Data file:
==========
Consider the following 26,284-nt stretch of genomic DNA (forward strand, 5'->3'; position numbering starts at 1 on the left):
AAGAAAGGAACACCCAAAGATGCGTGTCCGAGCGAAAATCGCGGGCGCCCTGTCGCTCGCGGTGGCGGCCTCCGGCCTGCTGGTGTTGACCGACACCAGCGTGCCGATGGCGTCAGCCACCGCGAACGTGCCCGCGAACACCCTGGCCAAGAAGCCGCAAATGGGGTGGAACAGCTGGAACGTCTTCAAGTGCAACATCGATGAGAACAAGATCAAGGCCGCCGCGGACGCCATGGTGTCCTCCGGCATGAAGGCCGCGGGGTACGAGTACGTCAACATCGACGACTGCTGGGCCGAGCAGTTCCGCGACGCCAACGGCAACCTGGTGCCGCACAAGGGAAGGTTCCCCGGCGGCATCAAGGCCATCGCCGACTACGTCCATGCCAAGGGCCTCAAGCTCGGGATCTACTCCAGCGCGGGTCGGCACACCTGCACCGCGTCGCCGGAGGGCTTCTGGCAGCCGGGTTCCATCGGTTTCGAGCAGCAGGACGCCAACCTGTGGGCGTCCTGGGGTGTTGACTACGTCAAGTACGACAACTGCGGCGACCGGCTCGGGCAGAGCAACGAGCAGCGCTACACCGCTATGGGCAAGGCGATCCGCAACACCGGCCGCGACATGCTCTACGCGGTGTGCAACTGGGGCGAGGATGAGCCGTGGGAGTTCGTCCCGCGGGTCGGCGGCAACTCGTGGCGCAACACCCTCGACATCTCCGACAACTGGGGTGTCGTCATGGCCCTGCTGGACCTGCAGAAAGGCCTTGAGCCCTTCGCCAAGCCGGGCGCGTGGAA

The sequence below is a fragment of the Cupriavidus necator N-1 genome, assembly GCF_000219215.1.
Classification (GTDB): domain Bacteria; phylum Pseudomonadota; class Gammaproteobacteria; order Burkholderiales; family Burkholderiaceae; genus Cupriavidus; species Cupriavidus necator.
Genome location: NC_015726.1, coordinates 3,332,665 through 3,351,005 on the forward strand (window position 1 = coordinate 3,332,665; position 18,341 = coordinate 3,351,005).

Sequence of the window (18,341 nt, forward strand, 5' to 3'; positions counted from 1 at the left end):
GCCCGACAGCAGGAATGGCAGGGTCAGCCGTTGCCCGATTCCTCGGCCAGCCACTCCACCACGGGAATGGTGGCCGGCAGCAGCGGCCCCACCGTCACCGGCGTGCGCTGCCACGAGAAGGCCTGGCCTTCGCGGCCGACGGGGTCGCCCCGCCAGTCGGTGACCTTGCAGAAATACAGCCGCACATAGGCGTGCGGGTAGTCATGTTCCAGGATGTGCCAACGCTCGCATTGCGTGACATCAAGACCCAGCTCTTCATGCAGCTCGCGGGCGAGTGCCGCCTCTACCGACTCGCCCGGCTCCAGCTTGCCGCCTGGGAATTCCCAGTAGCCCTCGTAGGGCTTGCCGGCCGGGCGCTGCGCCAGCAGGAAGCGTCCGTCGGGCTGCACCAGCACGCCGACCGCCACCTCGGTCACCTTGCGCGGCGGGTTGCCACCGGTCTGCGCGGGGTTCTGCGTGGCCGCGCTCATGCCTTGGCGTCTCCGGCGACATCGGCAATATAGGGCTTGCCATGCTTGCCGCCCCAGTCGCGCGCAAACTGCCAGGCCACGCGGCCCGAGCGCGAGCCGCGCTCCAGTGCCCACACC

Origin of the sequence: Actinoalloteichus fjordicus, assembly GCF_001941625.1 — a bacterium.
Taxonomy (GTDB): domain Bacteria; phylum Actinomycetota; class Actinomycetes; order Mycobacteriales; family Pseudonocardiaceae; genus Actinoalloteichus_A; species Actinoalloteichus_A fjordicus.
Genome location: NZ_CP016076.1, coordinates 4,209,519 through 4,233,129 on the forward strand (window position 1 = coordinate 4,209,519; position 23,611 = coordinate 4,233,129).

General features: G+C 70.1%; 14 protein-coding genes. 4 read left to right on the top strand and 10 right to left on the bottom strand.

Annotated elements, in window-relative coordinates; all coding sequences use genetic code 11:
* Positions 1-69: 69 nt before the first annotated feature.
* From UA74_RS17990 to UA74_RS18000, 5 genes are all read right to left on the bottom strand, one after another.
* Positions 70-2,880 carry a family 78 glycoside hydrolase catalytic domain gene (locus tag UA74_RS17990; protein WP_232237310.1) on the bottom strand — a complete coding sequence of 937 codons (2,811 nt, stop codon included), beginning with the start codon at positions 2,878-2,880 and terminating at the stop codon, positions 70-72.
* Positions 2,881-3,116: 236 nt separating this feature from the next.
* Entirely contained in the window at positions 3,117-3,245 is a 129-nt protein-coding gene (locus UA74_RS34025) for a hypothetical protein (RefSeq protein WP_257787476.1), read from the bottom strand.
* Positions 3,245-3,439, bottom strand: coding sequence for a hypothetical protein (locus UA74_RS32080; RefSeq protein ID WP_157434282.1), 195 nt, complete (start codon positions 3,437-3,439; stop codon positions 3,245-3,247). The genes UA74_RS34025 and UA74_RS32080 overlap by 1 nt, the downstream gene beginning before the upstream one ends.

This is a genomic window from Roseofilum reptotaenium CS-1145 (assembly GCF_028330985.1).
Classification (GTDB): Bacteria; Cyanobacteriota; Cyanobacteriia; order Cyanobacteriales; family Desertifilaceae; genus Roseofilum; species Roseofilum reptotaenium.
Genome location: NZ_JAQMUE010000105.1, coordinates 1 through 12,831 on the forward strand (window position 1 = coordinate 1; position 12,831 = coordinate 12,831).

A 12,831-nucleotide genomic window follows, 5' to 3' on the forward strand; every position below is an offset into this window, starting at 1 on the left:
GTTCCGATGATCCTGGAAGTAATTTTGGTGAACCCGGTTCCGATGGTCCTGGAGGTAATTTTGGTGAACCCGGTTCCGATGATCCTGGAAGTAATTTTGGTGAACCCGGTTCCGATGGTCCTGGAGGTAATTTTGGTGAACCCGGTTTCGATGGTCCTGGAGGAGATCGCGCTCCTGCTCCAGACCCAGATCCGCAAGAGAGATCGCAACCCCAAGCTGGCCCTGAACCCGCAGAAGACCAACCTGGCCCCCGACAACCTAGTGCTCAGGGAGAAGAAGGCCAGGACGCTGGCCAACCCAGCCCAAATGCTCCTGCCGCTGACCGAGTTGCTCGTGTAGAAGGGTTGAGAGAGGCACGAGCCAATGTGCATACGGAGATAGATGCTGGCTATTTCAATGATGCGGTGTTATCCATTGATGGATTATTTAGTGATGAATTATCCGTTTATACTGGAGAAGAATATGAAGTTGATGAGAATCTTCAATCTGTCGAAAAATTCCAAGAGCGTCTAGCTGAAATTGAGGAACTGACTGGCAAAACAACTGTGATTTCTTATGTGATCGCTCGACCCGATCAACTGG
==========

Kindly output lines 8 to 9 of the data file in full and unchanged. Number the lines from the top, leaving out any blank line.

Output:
Origin of the sequence: Actinoalloteichus fjordicus, assembly GCF_001941625.1 — a bacterium.
Taxonomy (GTDB): domain Bacteria; phylum Actinomycetota; class Actinomycetes; order Mycobacteriales; family Pseudonocardiaceae; genus Actinoalloteichus_A; species Actinoalloteichus_A fjordicus.